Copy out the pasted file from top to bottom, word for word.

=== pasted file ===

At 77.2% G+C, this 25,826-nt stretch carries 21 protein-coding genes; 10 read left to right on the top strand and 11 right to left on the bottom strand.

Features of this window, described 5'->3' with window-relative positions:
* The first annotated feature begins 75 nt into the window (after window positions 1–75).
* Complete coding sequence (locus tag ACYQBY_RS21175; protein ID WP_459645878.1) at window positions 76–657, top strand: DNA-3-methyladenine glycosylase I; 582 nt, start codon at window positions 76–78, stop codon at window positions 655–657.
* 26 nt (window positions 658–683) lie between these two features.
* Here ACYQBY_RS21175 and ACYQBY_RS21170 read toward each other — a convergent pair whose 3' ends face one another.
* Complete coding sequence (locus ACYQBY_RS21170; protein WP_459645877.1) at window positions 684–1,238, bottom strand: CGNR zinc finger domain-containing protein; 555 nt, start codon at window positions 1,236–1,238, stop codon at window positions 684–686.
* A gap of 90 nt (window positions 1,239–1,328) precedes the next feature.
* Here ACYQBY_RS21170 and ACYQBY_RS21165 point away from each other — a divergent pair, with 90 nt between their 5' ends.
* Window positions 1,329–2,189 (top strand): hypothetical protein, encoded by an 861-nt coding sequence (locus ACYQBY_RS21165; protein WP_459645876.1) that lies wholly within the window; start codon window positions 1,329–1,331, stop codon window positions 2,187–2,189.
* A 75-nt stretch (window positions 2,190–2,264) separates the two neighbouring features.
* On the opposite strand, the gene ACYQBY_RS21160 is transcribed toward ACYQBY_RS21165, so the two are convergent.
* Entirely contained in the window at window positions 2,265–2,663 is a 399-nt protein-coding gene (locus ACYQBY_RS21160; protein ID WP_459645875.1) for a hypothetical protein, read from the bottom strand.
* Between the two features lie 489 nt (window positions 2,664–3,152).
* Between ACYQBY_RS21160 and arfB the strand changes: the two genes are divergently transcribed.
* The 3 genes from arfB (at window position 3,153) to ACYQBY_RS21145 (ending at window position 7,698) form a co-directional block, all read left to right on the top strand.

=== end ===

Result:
At 77.2% G+C, this 25,826-nt stretch carries 21 protein-coding genes; 10 read left to right on the top strand and 11 right to left on the bottom strand.

Features of this window, described 5'->3' with window-relative positions:
* The first annotated feature begins 75 nt into the window (after window positions 1–75).
* Complete coding sequence (locus tag ACYQBY_RS21175; protein ID WP_459645878.1) at window positions 76–657, top strand: DNA-3-methyladenine glycosylase I; 582 nt, start codon at window positions 76–78, stop codon at window positions 655–657.
* 26 nt (window positions 658–683) lie between these two features.
* Here ACYQBY_RS21175 and ACYQBY_RS21170 read toward each other — a convergent pair whose 3' ends face one another.
* Complete coding sequence (locus ACYQBY_RS21170; protein WP_459645877.1) at window positions 684–1,238, bottom strand: CGNR zinc finger domain-containing protein; 555 nt, start codon at window positions 1,236–1,238, stop codon at window positions 684–686.
* A gap of 90 nt (window positions 1,239–1,328) precedes the next feature.
* Here ACYQBY_RS21170 and ACYQBY_RS21165 point away from each other — a divergent pair, with 90 nt between their 5' ends.
* Window positions 1,329–2,189 (top strand): hypothetical protein, encoded by an 861-nt coding sequence (locus ACYQBY_RS21165; protein WP_459645876.1) that lies wholly within the window; start codon window positions 1,329–1,331, stop codon window positions 2,187–2,189.
* A 75-nt stretch (window positions 2,190–2,264) separates the two neighbouring features.
* On the opposite strand, the gene ACYQBY_RS21160 is transcribed toward ACYQBY_RS21165, so the two are convergent.
* Entirely contained in the window at window positions 2,265–2,663 is a 399-nt protein-coding gene (locus ACYQBY_RS21160; protein ID WP_459645875.1) for a hypothetical protein, read from the bottom strand.
* Between the two features lie 489 nt (window positions 2,664–3,152).
* Between ACYQBY_RS21160 and arfB the strand changes: the two genes are divergently transcribed.
* The 3 genes from arfB (at window position 3,153) to ACYQBY_RS21145 (ending at window position 7,698) form a co-directional block, all read left to right on the top strand.